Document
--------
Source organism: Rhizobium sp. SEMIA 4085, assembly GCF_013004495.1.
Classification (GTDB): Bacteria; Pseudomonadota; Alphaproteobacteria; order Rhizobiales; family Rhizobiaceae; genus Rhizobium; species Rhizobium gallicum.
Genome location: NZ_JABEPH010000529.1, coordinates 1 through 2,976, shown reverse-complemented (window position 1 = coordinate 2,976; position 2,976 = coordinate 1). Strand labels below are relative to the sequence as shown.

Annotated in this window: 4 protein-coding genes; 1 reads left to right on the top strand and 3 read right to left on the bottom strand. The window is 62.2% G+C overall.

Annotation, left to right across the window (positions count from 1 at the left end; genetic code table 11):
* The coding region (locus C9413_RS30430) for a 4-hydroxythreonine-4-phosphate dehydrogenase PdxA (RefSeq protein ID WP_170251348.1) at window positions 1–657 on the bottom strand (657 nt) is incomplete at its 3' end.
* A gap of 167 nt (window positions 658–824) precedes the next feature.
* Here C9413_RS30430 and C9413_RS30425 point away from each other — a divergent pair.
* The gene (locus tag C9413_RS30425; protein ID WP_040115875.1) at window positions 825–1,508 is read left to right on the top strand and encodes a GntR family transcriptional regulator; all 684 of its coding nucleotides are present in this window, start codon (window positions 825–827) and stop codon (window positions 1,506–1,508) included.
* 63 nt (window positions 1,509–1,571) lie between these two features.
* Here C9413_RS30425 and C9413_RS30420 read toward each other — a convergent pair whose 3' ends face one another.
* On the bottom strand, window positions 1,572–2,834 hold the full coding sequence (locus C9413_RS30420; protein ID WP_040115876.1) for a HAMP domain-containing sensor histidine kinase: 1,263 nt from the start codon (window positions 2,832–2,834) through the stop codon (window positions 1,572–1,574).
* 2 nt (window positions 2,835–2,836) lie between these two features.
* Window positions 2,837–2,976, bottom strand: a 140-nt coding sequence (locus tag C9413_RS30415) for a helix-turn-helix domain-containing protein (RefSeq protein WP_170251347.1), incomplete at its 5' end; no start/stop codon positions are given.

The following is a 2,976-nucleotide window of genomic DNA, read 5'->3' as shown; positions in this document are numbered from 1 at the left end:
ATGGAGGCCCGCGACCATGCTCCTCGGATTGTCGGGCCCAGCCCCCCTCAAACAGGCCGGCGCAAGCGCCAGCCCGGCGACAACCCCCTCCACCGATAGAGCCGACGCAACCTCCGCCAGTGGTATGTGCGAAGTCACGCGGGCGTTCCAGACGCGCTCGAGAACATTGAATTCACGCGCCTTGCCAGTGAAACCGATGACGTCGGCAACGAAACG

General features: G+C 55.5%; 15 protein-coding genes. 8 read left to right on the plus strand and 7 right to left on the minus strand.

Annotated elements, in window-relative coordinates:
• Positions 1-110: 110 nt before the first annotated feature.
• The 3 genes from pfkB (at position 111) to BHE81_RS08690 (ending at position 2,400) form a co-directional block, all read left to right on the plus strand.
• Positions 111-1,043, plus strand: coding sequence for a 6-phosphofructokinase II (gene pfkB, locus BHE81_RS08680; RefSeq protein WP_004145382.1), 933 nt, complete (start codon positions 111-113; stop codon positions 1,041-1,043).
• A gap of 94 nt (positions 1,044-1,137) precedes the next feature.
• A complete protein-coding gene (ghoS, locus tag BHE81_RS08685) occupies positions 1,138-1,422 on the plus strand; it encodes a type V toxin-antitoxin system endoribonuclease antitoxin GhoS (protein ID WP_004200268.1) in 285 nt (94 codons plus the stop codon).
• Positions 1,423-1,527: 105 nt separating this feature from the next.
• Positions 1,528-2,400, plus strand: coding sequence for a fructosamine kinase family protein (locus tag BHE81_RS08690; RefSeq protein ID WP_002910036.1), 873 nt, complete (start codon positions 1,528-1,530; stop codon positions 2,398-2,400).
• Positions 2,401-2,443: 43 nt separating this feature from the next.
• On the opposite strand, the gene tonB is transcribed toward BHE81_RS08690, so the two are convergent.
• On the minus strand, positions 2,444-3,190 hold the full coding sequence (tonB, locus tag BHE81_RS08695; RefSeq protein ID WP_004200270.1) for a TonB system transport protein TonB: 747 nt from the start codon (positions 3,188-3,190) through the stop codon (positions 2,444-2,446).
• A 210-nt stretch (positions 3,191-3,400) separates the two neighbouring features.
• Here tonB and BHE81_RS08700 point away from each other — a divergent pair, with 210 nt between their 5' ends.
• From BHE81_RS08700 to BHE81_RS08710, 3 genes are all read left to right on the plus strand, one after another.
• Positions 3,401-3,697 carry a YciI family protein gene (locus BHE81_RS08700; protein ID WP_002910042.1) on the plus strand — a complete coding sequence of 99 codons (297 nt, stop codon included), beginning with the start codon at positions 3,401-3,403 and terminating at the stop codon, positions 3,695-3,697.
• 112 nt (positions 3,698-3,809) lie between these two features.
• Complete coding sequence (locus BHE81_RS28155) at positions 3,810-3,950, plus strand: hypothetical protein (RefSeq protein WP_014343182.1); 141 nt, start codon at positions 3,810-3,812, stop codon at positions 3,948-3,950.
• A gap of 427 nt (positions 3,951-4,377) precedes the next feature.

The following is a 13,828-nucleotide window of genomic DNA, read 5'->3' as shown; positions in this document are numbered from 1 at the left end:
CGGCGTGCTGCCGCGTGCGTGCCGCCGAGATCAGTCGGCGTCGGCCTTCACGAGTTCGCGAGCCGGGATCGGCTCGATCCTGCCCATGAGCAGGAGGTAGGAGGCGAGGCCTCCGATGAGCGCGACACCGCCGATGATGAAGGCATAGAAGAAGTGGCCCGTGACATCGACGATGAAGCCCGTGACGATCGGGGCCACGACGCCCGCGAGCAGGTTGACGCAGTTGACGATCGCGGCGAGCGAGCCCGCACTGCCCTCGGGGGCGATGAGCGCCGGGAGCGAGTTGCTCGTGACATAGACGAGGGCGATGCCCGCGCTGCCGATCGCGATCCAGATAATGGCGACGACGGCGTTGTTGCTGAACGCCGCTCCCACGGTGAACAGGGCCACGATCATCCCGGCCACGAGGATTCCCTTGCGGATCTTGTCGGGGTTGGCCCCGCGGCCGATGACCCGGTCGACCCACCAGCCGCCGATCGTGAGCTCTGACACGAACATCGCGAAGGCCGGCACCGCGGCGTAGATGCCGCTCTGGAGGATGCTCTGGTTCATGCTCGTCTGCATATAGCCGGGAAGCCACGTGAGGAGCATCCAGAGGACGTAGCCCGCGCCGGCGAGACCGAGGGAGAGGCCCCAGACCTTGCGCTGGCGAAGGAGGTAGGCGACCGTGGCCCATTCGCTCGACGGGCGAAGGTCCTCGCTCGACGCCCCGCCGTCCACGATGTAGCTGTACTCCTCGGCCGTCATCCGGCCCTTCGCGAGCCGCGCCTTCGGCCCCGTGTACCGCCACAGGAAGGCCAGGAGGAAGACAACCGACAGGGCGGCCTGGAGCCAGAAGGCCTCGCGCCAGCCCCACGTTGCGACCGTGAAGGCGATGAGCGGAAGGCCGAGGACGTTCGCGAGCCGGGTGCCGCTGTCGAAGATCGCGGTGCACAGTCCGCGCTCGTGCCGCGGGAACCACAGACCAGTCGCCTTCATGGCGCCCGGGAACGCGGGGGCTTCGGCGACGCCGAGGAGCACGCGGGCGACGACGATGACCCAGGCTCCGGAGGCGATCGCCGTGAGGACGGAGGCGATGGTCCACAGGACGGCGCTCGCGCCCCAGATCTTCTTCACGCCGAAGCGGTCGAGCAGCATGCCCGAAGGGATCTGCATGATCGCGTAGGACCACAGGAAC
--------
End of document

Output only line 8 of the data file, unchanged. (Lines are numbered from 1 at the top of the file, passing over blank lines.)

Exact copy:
* Here C9413_RS30430 and C9413_RS30425 point away from each other — a divergent pair.